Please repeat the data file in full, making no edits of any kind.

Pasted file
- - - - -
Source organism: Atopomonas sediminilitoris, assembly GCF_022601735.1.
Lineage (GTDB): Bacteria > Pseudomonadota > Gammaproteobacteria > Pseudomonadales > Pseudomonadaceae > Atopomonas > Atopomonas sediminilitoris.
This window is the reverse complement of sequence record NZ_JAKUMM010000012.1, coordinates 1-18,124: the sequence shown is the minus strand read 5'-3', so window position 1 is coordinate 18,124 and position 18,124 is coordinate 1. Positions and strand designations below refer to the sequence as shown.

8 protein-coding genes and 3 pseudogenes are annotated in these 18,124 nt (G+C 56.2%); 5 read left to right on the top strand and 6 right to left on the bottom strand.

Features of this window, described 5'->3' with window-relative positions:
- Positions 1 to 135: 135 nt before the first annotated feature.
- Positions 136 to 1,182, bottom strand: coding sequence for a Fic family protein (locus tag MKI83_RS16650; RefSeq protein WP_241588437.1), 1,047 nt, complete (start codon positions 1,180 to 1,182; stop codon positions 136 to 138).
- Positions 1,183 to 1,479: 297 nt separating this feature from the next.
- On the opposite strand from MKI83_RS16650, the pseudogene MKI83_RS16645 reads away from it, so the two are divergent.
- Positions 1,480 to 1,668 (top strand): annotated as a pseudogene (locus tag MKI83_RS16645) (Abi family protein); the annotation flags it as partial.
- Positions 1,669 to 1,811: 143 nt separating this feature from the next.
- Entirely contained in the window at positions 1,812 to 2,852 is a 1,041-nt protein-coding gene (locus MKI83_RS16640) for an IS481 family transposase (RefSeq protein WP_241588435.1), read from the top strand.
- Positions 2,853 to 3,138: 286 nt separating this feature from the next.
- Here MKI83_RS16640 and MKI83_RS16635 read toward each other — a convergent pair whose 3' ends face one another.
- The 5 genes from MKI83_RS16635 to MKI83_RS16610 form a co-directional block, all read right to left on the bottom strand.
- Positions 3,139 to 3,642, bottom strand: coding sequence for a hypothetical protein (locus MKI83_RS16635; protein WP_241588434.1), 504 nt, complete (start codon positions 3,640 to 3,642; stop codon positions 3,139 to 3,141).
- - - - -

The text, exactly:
Source organism: Atopomonas sediminilitoris, assembly GCF_022601735.1.
Lineage (GTDB): Bacteria > Pseudomonadota > Gammaproteobacteria > Pseudomonadales > Pseudomonadaceae > Atopomonas > Atopomonas sediminilitoris.
This window is the reverse complement of sequence record NZ_JAKUMM010000012.1, coordinates 1-18,124: the sequence shown is the minus strand read 5'-3', so window position 1 is coordinate 18,124 and position 18,124 is coordinate 1. Positions and strand designations below refer to the sequence as shown.

8 protein-coding genes and 3 pseudogenes are annotated in these 18,124 nt (G+C 56.2%); 5 read left to right on the top strand and 6 right to left on the bottom strand.

Features of this window, described 5'->3' with window-relative positions:
- Positions 1 to 135: 135 nt before the first annotated feature.
- Positions 136 to 1,182, bottom strand: coding sequence for a Fic family protein (locus tag MKI83_RS16650; RefSeq protein WP_241588437.1), 1,047 nt, complete (start codon positions 1,180 to 1,182; stop codon positions 136 to 138).
- Positions 1,183 to 1,479: 297 nt separating this feature from the next.
- On the opposite strand from MKI83_RS16650, the pseudogene MKI83_RS16645 reads away from it, so the two are divergent.
- Positions 1,480 to 1,668 (top strand): annotated as a pseudogene (locus tag MKI83_RS16645) (Abi family protein); the annotation flags it as partial.
- Positions 1,669 to 1,811: 143 nt separating this feature from the next.
- Entirely contained in the window at positions 1,812 to 2,852 is a 1,041-nt protein-coding gene (locus MKI83_RS16640) for an IS481 family transposase (RefSeq protein WP_241588435.1), read from the top strand.
- Positions 2,853 to 3,138: 286 nt separating this feature from the next.
- Here MKI83_RS16640 and MKI83_RS16635 read toward each other — a convergent pair whose 3' ends face one another.
- The 5 genes from MKI83_RS16635 to MKI83_RS16610 form a co-directional block, all read right to left on the bottom strand.
- Positions 3,139 to 3,642, bottom strand: coding sequence for a hypothetical protein (locus MKI83_RS16635; protein WP_241588434.1), 504 nt, complete (start codon positions 3,640 to 3,642; stop codon positions 3,139 to 3,141).